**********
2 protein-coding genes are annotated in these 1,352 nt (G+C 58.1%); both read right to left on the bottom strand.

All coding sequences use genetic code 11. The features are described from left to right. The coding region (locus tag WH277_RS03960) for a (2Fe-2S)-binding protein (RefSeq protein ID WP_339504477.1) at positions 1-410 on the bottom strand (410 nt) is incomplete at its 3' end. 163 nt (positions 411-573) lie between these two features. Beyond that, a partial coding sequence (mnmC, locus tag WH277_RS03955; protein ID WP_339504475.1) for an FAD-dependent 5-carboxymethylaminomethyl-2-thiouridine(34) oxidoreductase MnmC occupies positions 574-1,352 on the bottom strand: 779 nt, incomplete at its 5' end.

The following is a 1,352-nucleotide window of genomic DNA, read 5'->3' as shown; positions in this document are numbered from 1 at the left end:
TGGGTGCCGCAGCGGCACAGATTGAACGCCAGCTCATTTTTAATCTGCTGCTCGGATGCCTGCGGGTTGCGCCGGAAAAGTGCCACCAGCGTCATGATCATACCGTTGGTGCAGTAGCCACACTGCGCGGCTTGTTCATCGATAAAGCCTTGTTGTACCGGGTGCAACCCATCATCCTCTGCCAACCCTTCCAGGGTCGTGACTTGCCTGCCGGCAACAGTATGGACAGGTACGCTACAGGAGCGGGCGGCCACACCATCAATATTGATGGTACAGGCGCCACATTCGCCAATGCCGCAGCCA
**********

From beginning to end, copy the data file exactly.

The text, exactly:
2 protein-coding genes are annotated in these 1,352 nt (G+C 58.1%); both read right to left on the bottom strand.

All coding sequences use genetic code 11. The features are described from left to right. The coding region (locus tag WH277_RS03960) for a (2Fe-2S)-binding protein (RefSeq protein ID WP_339504477.1) at positions 1-410 on the bottom strand (410 nt) is incomplete at its 3' end. 163 nt (positions 411-573) lie between these two features. Beyond that, a partial coding sequence (mnmC, locus tag WH277_RS03955; protein ID WP_339504475.1) for an FAD-dependent 5-carboxymethylaminomethyl-2-thiouridine(34) oxidoreductase MnmC occupies positions 574-1,352 on the bottom strand: 779 nt, incomplete at its 5' end.

The following is a 1,352-nucleotide window of genomic DNA, read 5'->3' as shown; positions in this document are numbered from 1 at the left end:
TGGGTGCCGCAGCGGCACAGATTGAACGCCAGCTCATTTTTAATCTGCTGCTCGGATGCCTGCGGGTTGCGCCGGAAAAGTGCCACCAGCGTCATGATCATACCGTTGGTGCAGTAGCCACACTGCGCGGCTTGTTCATCGATAAAGCCTTGTTGTACCGGGTGCAACCCATCATCCTCTGCCAACCCTTCCAGGGTCGTGACTTGCCTGCCGGCAACAGTATGGACAGGTACGCTACAGGAGCGGGCGGCCACACCATCAATATTGATGGTACAGGCGCCACATTCGCCAATGCCGCAGCCA